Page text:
# Given the ionization energy, find the number of protons

1. Sep 10, 2011

### Quantum Mind

1. The problem statement, all variables and given/known data

A hydrogen like system has ionization energy of 11808 kJ/mol. Find the number of protons in the nucleus.

2. Relevant equations

Not sure.

Should I use the formula En = E1/n2?

3. The attempt at a solution

The ionization energy of H is 1312 kJ/mol. The ionization energy of the system is 11808 kJ/mol. Since this is hydrogen like system, it has only one electron in its outer shell and so the effects of electron repulsion can be ruled out. If I try to use the above formula, I am not getting the answer. Or should I use the complicated formula for total energy of the system and then try to find z from it?

2. Sep 10, 2011

### kuruman

Not quite. Try En=-Z2E1/n2.

3. Sep 10, 2011

### Spinnor

4. Sep 10, 2011

### Quantum Mind

Thanks, but how do I find Z ?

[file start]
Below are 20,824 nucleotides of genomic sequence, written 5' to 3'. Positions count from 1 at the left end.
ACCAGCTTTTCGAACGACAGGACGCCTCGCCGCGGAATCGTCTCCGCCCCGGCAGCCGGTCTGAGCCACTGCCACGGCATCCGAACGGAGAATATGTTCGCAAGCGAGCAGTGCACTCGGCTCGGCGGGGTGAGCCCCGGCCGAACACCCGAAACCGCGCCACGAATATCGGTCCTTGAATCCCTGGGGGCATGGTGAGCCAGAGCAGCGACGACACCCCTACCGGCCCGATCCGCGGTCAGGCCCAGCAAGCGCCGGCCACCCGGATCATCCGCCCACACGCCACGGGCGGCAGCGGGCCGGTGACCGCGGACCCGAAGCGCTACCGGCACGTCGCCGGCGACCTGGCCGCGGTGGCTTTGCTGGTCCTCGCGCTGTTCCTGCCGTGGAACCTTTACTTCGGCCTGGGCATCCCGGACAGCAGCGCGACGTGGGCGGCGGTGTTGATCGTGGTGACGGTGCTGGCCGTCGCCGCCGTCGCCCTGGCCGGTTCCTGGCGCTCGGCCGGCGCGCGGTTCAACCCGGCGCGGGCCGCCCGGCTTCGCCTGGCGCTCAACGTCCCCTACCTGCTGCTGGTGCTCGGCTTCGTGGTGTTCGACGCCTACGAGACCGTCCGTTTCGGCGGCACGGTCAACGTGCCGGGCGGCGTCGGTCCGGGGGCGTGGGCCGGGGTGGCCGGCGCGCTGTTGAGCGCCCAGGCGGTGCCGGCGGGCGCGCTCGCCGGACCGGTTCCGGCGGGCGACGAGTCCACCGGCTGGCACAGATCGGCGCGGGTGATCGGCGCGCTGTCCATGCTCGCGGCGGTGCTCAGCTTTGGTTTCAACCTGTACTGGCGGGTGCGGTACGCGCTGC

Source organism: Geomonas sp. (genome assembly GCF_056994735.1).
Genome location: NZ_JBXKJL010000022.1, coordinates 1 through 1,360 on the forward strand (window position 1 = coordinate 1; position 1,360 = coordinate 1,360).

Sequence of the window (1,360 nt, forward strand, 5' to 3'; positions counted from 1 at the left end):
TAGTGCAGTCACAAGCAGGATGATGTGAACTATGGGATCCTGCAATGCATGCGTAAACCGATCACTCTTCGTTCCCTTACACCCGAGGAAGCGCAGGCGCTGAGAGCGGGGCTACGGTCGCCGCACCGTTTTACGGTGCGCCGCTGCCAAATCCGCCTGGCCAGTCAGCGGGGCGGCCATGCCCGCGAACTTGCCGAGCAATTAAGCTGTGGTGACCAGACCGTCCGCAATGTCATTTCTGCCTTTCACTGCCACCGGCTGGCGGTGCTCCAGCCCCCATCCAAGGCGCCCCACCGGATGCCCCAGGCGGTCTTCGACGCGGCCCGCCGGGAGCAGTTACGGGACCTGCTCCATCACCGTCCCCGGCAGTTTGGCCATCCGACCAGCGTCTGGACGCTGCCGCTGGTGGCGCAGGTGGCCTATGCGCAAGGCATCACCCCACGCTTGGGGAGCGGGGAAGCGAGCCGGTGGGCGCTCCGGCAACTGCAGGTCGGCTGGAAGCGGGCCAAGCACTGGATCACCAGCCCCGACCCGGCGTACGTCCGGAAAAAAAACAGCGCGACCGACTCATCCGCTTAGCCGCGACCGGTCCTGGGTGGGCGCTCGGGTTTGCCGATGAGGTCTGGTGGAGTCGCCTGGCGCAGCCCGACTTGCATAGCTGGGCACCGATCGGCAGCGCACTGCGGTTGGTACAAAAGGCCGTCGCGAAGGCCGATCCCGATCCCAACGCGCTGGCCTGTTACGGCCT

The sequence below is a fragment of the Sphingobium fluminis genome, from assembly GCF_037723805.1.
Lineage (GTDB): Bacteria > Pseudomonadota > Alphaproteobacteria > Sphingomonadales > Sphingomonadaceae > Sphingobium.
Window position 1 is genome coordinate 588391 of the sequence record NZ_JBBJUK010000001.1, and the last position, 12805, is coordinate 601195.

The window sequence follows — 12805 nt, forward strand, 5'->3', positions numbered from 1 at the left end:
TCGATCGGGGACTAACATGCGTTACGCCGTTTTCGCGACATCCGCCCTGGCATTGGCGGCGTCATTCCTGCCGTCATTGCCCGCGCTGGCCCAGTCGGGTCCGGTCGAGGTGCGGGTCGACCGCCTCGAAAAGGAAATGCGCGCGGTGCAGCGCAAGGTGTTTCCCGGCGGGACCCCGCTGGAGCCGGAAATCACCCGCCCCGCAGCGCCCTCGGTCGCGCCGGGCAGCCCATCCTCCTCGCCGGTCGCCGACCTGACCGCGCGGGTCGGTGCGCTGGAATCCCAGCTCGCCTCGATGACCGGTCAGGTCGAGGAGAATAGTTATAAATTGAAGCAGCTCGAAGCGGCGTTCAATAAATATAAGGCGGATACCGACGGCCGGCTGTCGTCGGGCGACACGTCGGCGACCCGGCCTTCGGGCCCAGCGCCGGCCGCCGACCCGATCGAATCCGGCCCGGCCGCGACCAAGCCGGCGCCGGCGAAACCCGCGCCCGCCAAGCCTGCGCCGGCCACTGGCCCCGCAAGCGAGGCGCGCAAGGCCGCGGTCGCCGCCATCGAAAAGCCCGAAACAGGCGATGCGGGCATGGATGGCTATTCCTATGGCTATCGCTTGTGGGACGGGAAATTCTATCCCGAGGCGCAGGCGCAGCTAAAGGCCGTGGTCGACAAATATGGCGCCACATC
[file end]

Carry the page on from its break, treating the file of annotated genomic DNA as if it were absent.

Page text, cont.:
En = 11808
E1 = 1312
Z = ?
n = ? (Is it the number of electrons in the outer shell? In that case it would be 1)

What to do with the negative sign ?

5. Sep 10, 2011

### Quantum Mind

@ Spinnor: Thanks for the link. I posted before viewing your post.

Guess n = 1 and then it works out (at least I think so)

En = E1 * Z2/n2

11808/1312 = Z2

Z = 3, which incidentally is the right answer.

Is my working correct?

6. Sep 10, 2011

### kuruman

Z is the number of protons in the nucleus of this atom and n is the lowest energy level from which you remove an electron when you ionize it. In this case n = 1. Do nothing with the negative sign. It just means that you need to add energy to the atom in order to ionize it, i.e. end up with a nucleus and an electron separate from one another.

7. Sep 10, 2011

### kuruman

That is correct.

8. Sep 10, 2011

### Quantum Mind

Thank You, kuruman.